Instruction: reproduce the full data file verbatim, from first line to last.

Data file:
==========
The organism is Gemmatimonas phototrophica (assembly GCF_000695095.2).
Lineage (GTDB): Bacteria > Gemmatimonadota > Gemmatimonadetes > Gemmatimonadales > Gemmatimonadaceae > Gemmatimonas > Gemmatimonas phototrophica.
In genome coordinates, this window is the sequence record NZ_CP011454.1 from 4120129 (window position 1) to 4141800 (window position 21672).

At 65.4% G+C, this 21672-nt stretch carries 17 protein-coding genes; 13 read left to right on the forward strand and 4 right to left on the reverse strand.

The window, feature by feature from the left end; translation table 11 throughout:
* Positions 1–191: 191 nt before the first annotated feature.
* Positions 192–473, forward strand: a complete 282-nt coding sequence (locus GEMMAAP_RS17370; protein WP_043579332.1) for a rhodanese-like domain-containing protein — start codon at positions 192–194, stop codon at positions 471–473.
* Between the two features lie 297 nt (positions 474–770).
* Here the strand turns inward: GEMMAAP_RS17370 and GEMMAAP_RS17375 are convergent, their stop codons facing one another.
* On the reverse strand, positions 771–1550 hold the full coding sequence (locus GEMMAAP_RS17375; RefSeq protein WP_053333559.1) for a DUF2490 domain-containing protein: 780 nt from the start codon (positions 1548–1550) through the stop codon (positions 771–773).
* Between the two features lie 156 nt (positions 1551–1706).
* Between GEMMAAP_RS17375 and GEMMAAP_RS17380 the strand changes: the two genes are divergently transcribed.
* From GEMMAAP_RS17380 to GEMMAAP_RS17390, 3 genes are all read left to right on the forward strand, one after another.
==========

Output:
The organism is Gemmatimonas phototrophica (assembly GCF_000695095.2).
Lineage (GTDB): Bacteria > Gemmatimonadota > Gemmatimonadetes > Gemmatimonadales > Gemmatimonadaceae > Gemmatimonas > Gemmatimonas phototrophica.
In genome coordinates, this window is the sequence record NZ_CP011454.1 from 4120129 (window position 1) to 4141800 (window position 21672).

At 65.4% G+C, this 21672-nt stretch carries 17 protein-coding genes; 13 read left to right on the forward strand and 4 right to left on the reverse strand.

The window, feature by feature from the left end; translation table 11 throughout:
* Positions 1–191: 191 nt before the first annotated feature.
* Positions 192–473, forward strand: a complete 282-nt coding sequence (locus GEMMAAP_RS17370; protein WP_043579332.1) for a rhodanese-like domain-containing protein — start codon at positions 192–194, stop codon at positions 471–473.
* Between the two features lie 297 nt (positions 474–770).
* Here the strand turns inward: GEMMAAP_RS17370 and GEMMAAP_RS17375 are convergent, their stop codons facing one another.
* On the reverse strand, positions 771–1550 hold the full coding sequence (locus GEMMAAP_RS17375; RefSeq protein WP_053333559.1) for a DUF2490 domain-containing protein: 780 nt from the start codon (positions 1548–1550) through the stop codon (positions 771–773).
* Between the two features lie 156 nt (positions 1551–1706).
* Between GEMMAAP_RS17375 and GEMMAAP_RS17380 the strand changes: the two genes are divergently transcribed.
* From GEMMAAP_RS17380 to GEMMAAP_RS17390, 3 genes are all read left to right on the forward strand, one after another.